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10 Popular Text Slangs of Japanese High School Girls

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10 Popular Text Slangs of Japanese High School Girls

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There have been more and more text slang appearing in recent years in Japan, thanks to high school girls. It’s common everywhere in the world for young girls and boys to create slang, so that adults can’t understand what they’re saying. And definitely in Japan, the teen slang is hard to decipher. Their slang is comprised of shortened phrases a lot of the time, perhaps because texting has become so fast-paced. So, here are some text slang popular within Japanese high school girls:

1. Ri/Ryo: ryoukai

Ryoukai means “I understand”. The word is only two characters and two syllables, but now is often shortened to two characters but one syllable, ryo. There are even some who feel that that’s still too long, and just say ri. For example, “Don’t forget to buy some milk” ,”Ri”.

2. Ichikita: ichiji kitaku

This word means: I’m going to go home once first. This phrase is especially useful for students. When you want to hang out with your friends after class but you’re carrying some heavy books and dressed in your uniform, you might want to go home once and drop stuff off. Then you can just send ichikita to your friends, to tell them that you’ll be back soon after you drop off your things first.

3. Enka

If you know a lot of Japanese music, you might think: Enka? Isn’t that a Japanese music genre? It is also that, but enka for Japanese high school girls means to encounter someone. Originally used on online games, the term has now been claimed by high school girls to mean bumping into someone coincidentally.

4. Sutabaku/Sutaren: sutampu bakugeki/sutampu renpatsu

Sutabaku is the shortened term to mean stamp bombing. Stamps refer to stickers that are used on the popular social messaging app LINE, and this phrase refers to when someone sends crazy amounts of stickers/stamps at one time. Since it requires just one click to send a sticker picture, it’s easy to send hundreds of them at a time. People sutabaku when the person they are messaging isn’t responding and they want attention, and also as an alarm to wake friends up if they have something important to do that day.

5. Burokkori

You can probably guess, but burokkori most often means broccoli in Japanese. When it’s used in text however, burokkori means blocking someone on a social networking site. The word helps in softening the sound of the harsh act of blocking someone.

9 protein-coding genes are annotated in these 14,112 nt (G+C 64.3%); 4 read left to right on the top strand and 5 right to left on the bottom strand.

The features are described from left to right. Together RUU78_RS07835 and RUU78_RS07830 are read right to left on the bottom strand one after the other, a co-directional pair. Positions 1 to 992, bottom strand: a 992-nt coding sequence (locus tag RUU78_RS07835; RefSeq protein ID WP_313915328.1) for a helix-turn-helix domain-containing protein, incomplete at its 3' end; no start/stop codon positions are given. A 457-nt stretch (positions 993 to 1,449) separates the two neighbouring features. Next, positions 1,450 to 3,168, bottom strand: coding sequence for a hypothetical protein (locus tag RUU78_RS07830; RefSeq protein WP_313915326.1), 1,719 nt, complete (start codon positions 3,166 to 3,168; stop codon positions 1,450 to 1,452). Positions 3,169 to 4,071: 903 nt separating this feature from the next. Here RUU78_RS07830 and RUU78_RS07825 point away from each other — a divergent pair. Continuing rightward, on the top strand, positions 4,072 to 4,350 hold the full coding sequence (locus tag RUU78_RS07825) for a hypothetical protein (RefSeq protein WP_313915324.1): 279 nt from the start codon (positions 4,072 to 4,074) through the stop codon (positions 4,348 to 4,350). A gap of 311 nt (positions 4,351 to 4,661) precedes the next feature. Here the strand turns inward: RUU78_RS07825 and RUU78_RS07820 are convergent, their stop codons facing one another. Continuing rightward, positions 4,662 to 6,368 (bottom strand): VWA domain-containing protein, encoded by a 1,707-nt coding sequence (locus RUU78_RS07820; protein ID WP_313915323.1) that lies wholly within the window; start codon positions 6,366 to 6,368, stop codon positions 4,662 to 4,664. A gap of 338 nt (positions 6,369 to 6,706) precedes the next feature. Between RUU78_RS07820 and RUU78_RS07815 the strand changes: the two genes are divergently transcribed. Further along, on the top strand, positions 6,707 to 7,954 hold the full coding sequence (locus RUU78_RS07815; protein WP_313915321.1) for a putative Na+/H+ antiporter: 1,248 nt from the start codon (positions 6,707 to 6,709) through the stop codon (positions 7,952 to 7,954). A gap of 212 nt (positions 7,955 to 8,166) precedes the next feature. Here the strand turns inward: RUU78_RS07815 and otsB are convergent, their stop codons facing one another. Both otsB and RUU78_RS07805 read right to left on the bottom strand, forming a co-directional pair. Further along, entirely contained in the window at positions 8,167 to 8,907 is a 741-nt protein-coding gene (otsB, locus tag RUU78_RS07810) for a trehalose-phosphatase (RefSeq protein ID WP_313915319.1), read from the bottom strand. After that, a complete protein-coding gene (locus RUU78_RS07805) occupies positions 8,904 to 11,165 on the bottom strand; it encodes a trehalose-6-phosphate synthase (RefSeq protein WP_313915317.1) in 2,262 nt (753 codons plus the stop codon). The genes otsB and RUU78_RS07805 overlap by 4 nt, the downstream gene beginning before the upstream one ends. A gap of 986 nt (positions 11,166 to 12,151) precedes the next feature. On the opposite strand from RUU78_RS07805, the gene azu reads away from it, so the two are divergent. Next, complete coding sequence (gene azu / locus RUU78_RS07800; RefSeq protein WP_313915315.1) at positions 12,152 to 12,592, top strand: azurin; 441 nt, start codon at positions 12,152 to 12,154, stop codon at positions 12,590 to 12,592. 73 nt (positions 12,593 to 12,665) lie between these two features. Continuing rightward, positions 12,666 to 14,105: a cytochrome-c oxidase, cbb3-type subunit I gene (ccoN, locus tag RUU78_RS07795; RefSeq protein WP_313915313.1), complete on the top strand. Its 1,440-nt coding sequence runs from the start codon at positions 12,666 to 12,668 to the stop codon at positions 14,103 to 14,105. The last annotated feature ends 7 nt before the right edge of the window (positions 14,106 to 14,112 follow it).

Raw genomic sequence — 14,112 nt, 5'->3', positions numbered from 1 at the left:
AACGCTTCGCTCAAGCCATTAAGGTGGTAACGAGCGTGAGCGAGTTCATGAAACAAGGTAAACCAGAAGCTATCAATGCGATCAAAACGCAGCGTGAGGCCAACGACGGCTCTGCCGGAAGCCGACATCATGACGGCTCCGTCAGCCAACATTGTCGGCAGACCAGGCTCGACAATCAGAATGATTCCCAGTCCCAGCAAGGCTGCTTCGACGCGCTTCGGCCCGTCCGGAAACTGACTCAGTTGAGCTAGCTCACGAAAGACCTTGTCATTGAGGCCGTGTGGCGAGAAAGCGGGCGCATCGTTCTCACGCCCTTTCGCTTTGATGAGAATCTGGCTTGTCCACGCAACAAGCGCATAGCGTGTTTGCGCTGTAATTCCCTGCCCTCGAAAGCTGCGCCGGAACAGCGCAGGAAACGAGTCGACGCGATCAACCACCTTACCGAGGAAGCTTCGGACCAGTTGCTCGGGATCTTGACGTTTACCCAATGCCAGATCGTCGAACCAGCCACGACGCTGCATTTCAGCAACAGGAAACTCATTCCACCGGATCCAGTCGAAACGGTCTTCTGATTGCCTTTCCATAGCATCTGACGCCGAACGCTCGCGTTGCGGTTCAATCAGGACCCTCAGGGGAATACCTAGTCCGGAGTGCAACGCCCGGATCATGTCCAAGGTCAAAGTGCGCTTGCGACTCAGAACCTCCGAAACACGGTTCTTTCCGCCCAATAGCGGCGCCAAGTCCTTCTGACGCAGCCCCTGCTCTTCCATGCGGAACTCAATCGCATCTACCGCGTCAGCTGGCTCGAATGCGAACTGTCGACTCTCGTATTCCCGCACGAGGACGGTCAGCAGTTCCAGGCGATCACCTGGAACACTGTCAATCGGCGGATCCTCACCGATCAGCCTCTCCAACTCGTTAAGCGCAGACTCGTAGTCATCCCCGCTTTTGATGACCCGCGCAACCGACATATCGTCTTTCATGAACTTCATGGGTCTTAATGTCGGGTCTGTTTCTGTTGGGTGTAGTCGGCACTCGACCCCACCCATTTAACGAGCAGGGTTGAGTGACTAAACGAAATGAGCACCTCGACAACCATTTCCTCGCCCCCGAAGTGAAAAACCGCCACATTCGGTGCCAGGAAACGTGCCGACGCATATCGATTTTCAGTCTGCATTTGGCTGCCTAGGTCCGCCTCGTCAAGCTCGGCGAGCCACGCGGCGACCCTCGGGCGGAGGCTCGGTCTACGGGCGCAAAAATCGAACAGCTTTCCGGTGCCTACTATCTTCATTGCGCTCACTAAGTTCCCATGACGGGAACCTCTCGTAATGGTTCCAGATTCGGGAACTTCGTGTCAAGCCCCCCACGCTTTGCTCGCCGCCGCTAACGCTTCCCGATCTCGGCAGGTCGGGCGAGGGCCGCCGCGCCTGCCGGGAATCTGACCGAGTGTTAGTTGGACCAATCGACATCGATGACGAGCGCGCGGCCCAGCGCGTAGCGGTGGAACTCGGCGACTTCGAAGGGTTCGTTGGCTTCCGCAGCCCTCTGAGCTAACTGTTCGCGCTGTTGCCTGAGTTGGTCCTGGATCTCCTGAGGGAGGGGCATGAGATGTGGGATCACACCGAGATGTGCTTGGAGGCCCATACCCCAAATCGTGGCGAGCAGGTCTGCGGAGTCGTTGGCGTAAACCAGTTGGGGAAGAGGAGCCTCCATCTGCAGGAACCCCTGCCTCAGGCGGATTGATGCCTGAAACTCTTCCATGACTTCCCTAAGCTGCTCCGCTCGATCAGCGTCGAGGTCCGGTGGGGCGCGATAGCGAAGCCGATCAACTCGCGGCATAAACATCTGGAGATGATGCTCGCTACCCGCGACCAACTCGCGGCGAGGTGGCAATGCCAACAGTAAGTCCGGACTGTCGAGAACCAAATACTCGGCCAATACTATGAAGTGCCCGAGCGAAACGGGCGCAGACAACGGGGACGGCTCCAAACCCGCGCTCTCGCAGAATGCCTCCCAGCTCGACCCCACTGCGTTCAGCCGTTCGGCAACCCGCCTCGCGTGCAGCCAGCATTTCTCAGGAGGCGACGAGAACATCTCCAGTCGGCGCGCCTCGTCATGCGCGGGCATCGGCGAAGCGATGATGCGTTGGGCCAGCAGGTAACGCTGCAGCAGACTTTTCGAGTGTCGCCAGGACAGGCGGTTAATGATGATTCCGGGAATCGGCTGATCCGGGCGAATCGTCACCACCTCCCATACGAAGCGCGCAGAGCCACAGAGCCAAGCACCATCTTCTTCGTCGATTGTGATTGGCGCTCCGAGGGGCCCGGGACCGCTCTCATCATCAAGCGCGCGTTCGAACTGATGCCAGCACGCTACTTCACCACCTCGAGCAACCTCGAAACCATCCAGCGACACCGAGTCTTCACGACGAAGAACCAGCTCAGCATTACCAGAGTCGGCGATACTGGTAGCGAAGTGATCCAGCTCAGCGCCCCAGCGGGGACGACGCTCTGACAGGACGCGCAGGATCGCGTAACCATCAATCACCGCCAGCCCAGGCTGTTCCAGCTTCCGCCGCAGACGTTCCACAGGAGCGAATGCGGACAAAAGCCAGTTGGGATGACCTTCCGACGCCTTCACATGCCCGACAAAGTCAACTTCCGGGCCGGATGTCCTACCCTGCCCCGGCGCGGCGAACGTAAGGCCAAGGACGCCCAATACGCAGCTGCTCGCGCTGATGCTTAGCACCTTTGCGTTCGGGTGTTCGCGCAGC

6. The evolution of anger

There are said to be over 10 phrases in saying how angry you are in text slang. Here are the six most basic ones, in order of anger level.

Oko: Oko, is short for okori which plainly just means “angry.”
Geki-oko: Geki means extremely, therefore this words means “extremely angry.”
Geki-oko punpun maru: From here on, the phrases don’t make much sense.
Muka chakka faiya: Roughly translates to “angry ignition fire.”
Kamu chakka inferuno: Roughly translates to “angry (backwards) ignition inferno.”
Geki oko sutikku fainaritii punpun doriimu: Roughly translates to “extremely angry stick finality punpun dream.”

Nobody really knows how this list of words to express anger came to be.

7. Ari yori no ari:

When you’re making plans, it’s hard to decide if you have a lot of members. So how do you decide? In Japan especially, there is pressure to be considerate of what other people want to do, not just what you would like to. Therefore, it’s difficult to be assertive when planning a group event. Instead, to be more timid, you can use these phrases to show your stance on what you are willing and not willing to do:
(note: ari= alright/acceptable, nashi= not alright, not acceptable, yori=closer to)

Ari yori no ari: Acceptable.
Nashi yori no ari: Acceptable, but close to not acceptable.
Ari yori no nashi: Not acceptable, but close to acceptable.
Nashi yori no nashi: Not acceptable at all.

8. KS:
Something that everyone of the young generation fears: having your message read but no response. This happening in Japanese is called kidoku suruu and is shortened to KS.

9. Wanchan:
Wanchan is followed by aru or nai, which mean have or do not have. So, you either do have wanchan, or you do not have wanchan. Originally, the word comes from “One Chance” and was originally used during majhong games but is now used in conversation and text. The word has many meanings but mainly, “there is a possibility” when you say you have wanchan. It can also mean “the chance of a lifetime”, or “give me another chance”.

10. Furorida: furo ni hairu kara ridatsu suru
This phrase means I’m going to take a bath so I can’t message for a while. In Japanese, furorida is also used for the state of Florida, in the US, therefore for people who do not recognize this word, it might seem like the person texting is referring to the state. It’s hard to imagine when you would ever have to use this phrase, but maybe if you’re in a heated conversation with some friends in a group chat, you might want to let them know that you’ll be gone for a bit.

 

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Author
Erika
Erika

Born in US, currently a student in Japan. Loves Japanese culture, both traditional and contemporary.

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